Thomson Wilson Leys (23 April 1850 – 27 September 1924) was a New Zealand journalist, editor, newspaper proprietor and philanthropist. He was born in Sneinton, Nottinghamshire, England on 23 April 1850.
New Zealand is a sovereign island country in the southwestern Pacific Ocean. The country geographically comprises two main landmasses—the North Island, and the South Island —and around 600 smaller islands. New Zealand is situated some 2,000 kilometres (1,200 mi) east of Australia across the Tasman Sea and roughly 1,000 kilometres (600 mi) south of the Pacific island areas of New Caledonia, Fiji, and Tonga. Because of its remoteness, it was one of the last lands to be settled by humans. During its long period of isolation, New Zealand developed a distinct biodiversity of animal, fungal, and plant life. The country's varied topography and its sharp mountain peaks, such as the Southern Alps, owe much to the tectonic uplift of land and volcanic eruptions. New Zealand's capital city is Wellington, while its most populous city is Auckland.
Philanthropy means the love of humanity. A conventional modern definition is "private initiatives, for the public good, focusing on quality of life", which combines an original humanistic tradition with a social scientific aspect developed in the 20th century. The definition also serves to contrast philanthropy with business endeavors, which are private initiatives for private good, e.g., focusing on material gain, and with government endeavors, which are public initiatives for public good, e.g., focusing on provision of public services. A person who practices philanthropy is called a philanthropist.
Sneinton is a village and suburb of Nottingham, England. The area is bounded by Nottingham City Centre to the west, Bakersfield to the north, Colwick to the east, and the River Trent to the south. Sneinton now lies within the unitary authority of Nottingham, having been part of Nottinghamshire until 1877.
Leys was born of Scottish parentage in Nottingham, where his father was Supervisor of Inland Revenue. He was five years a pupil at the People's College, Nottingham, and emigrated to New Zealand in 1863 with his parents, who joined the great Nonconformist movement to establish a special settlement at Albertland, north of Auckland.
Nottingham is a city and unitary authority area in Nottinghamshire, England, 128 miles (206 km) north of London, 45 miles (72 km) northeast of Birmingham and 56 miles (90 km) southeast of Manchester, in the East Midlands.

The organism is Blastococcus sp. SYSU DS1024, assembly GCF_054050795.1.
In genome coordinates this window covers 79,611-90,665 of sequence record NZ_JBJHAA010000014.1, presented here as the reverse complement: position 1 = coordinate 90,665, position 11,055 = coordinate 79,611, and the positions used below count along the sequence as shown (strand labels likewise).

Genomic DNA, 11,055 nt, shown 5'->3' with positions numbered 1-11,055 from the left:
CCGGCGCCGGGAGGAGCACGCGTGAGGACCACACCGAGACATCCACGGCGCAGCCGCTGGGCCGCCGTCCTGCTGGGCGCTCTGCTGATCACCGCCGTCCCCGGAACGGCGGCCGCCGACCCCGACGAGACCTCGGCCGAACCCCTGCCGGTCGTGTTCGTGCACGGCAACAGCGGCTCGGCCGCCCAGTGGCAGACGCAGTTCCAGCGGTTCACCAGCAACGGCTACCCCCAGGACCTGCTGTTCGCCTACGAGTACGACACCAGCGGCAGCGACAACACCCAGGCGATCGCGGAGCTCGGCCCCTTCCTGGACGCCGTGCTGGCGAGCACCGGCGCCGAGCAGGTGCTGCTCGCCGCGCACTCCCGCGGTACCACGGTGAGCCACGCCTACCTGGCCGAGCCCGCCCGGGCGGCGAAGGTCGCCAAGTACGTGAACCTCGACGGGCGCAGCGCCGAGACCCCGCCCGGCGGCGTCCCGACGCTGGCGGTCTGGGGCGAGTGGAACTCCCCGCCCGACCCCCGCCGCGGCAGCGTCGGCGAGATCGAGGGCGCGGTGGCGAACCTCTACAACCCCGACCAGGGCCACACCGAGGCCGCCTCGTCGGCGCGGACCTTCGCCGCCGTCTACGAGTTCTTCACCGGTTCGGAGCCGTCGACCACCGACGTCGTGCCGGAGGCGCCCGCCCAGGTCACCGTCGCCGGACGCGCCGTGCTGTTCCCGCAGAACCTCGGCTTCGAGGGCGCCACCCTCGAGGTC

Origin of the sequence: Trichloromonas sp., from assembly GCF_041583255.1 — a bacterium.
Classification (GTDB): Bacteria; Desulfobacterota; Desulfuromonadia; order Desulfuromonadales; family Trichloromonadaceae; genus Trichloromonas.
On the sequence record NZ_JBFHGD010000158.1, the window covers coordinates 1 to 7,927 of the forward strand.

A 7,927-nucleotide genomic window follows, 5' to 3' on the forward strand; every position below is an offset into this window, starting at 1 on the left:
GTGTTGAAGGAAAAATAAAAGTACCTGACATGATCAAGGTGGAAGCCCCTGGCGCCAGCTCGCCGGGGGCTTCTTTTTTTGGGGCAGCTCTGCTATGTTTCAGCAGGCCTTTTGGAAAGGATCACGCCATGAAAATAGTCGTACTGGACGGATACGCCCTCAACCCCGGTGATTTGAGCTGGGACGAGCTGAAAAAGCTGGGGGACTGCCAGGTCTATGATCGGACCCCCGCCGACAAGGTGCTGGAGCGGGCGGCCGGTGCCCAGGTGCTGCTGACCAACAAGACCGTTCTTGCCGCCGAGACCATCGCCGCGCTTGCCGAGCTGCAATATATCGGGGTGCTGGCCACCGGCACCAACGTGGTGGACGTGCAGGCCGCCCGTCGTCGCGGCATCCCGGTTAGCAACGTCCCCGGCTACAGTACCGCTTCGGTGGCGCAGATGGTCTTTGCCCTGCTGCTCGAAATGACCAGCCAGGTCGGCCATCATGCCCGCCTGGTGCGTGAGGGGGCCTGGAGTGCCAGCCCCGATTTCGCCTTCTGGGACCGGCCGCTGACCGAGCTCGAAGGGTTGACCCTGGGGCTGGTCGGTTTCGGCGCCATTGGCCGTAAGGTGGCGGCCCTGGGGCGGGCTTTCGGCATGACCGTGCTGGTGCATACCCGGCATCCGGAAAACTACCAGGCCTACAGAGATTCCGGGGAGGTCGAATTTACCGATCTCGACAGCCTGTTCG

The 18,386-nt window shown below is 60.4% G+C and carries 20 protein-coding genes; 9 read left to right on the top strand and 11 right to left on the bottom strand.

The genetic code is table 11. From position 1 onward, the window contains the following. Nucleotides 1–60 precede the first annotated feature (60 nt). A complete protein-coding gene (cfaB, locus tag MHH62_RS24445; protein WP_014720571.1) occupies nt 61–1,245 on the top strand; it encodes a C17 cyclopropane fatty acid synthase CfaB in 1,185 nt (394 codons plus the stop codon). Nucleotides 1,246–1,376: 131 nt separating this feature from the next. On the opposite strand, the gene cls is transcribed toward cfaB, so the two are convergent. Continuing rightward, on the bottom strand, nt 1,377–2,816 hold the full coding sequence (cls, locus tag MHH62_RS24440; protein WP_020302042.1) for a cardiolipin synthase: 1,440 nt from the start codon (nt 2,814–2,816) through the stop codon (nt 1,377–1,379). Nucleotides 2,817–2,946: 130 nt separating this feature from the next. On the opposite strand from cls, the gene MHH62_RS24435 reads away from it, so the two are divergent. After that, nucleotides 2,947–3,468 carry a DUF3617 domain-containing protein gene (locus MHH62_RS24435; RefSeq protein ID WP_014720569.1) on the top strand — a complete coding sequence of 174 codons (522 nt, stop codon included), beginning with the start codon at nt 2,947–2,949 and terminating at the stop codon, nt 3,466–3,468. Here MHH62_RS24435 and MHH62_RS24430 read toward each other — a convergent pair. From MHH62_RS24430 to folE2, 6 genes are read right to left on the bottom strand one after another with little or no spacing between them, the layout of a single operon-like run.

In English church history, a Nonconformist was a Protestant who did not "conform" to the governance and usages of the established Church of England. Broad use of the term was precipitated after the Restoration of the British monarchy in 1660, when the Act of Uniformity 1662 re-established the opponents of reform within the Church of England. By the late 19th century the term specifically included the Reformed Christians, plus the Baptists and Methodists. The English Dissenters such as the Puritans who violated the Act of Uniformity 1559—typically by practising radical, sometimes separatist, dissent—were retrospectively labelled as Nonconformists.
After arrival in New Zealand, Leys was apprenticed in the printing office of the Southern Cross, the oldest and most influential journal in the colony at that period. Three years later he obtained a transfer to the literary staff as shipping reporter, and in 1870, at the age of twenty, became sub-editor of the Daily Southern Cross and Weekly News, which were then owned by Julius Vogel, Colonial Treasurer. Compelled by ill-health to relinquish night work, he resigned and joined the editorial staff of the Auckland Star, assuming the chief editorship in February 1875, having also acquired a partnership interest in that paper, the New Zealand Farmer, New Zealand Graphic, and the large printing and publishing business connected with those journals.
Sir Julius Vogel was the eighth Premier of New Zealand. His administration is best remembered for the issuing of bonds to fund railway construction and other public works. He was the first Jewish prime minister of New Zealand. Historian Warwick R. Armstrong assesses Vogel's strengths and weaknesses:
Vogel's politics were like his nature, imaginative – and occasionally brilliant – but reckless and speculative. He was an excellent policymaker but he needed a strong leader to restrain him....Yet Vogel had vision. He saw New Zealand as a potential 'Britain of the South Seas', strong both in agriculture and in industry, and inhabited by a large and flourishing population.
In the scant leisure which falls to the lot of the editor of a daily newspaper, Mr. Leys did much literary work. He contributed the Auckland section of Sir Julius Vogel's "New Zealand Handbook", edited the "Early History of New Zealand," covering the period from the earliest times to 1845, and also the "Colonist's Guide," a standard textbook for settlers in New Zealand. He has also edited for sixteen years the annual issues of the Auckland Almanack, a valuable compendium of statistical and descriptive matter relating to New Zealand.